Sword fighters thrust and parry. To thrust is to try to stab, and to parry is to avoid getting stabbed by blocking a thrust. Though it comes from fencing, parry is also handy in dodgeball and awkward conversations

The word parry means to block or evade a movement, like in fencing, but it can also refer to an evasion that is verbal rather than physical. If someone asks you who you have a crush on, but you don’t want to answer, parry the question — change the subject or ask a question in return. When used in this way parry retains its sense of defending yourself through evasion.

Definitions of parry

v impede the movement of (an opponent or a ball)

block, deflect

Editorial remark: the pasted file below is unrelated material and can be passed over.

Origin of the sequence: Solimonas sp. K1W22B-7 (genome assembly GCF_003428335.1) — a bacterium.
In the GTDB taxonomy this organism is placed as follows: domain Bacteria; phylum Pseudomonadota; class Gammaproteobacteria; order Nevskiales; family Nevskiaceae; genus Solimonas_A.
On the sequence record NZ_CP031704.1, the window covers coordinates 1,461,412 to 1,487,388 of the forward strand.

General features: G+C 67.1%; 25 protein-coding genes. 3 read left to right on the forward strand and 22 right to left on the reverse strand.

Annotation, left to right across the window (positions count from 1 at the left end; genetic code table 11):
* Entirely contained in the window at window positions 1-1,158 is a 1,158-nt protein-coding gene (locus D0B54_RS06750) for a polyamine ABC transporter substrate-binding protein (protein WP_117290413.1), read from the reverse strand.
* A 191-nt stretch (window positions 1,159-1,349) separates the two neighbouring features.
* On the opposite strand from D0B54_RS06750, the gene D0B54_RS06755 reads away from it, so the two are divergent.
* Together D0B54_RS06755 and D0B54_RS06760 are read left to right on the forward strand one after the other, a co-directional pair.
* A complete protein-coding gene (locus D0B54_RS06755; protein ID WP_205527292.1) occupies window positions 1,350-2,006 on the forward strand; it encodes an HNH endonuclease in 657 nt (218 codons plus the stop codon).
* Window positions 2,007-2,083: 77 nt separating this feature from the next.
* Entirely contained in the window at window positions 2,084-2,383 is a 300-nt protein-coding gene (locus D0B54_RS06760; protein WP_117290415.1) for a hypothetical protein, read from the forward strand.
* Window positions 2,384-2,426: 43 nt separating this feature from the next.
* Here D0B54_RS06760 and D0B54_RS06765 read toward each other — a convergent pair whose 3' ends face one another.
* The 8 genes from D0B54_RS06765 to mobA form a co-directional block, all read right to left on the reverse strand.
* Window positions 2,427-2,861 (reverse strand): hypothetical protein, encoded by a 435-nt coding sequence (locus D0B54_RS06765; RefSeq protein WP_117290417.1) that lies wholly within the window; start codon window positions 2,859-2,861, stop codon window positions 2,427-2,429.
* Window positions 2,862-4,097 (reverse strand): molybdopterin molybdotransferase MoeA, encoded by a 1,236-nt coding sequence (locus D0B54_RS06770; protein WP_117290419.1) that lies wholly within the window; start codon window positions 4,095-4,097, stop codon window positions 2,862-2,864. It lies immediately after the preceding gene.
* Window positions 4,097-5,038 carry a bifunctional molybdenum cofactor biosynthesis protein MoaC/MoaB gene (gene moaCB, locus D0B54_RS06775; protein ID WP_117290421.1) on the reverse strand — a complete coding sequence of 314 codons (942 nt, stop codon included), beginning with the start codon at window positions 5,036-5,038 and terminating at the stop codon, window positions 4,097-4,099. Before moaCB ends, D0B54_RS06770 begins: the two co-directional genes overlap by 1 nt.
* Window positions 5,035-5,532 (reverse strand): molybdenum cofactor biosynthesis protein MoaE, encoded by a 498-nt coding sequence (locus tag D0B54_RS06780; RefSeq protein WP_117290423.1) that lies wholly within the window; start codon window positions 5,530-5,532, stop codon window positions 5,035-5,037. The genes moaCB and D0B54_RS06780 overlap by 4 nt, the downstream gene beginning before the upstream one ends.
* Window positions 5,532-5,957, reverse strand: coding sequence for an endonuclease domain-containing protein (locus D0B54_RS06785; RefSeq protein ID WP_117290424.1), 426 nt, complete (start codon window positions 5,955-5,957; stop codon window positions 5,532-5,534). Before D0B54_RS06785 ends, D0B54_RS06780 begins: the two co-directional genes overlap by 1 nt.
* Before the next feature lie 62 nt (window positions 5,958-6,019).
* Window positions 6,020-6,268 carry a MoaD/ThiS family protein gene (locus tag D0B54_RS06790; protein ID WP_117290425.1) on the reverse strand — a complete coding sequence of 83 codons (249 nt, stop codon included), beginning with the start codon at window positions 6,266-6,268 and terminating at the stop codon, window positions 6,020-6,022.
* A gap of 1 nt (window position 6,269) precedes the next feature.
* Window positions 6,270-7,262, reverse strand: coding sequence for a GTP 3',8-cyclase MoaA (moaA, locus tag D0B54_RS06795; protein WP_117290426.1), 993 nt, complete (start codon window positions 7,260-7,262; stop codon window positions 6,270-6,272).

Type of:
fight with sword-like foils

v avoid or try to avoid fulfilling, answering, or performing (duties, questions, or issues)

circumvent, dodge, duck, elude, evade, fudge, hedge, put off, sidestep, skirt
dodge, avoid answering, or take for granted
evade the truth of a point or question by raising irrelevant objections
Type of:
stay clear from; keep away from; keep out of the way of someone or something

n (fencing) blocking a lunge or deflecting it with a circular motion of the sword

Type of:
block, blocking
the act of obstructing or deflecting someone's movements

n a return punch (especially by a boxer)

counter, counterpunch
Type of:
biff, clout, lick, poke, punch, slug
(boxing) a blow with the fist

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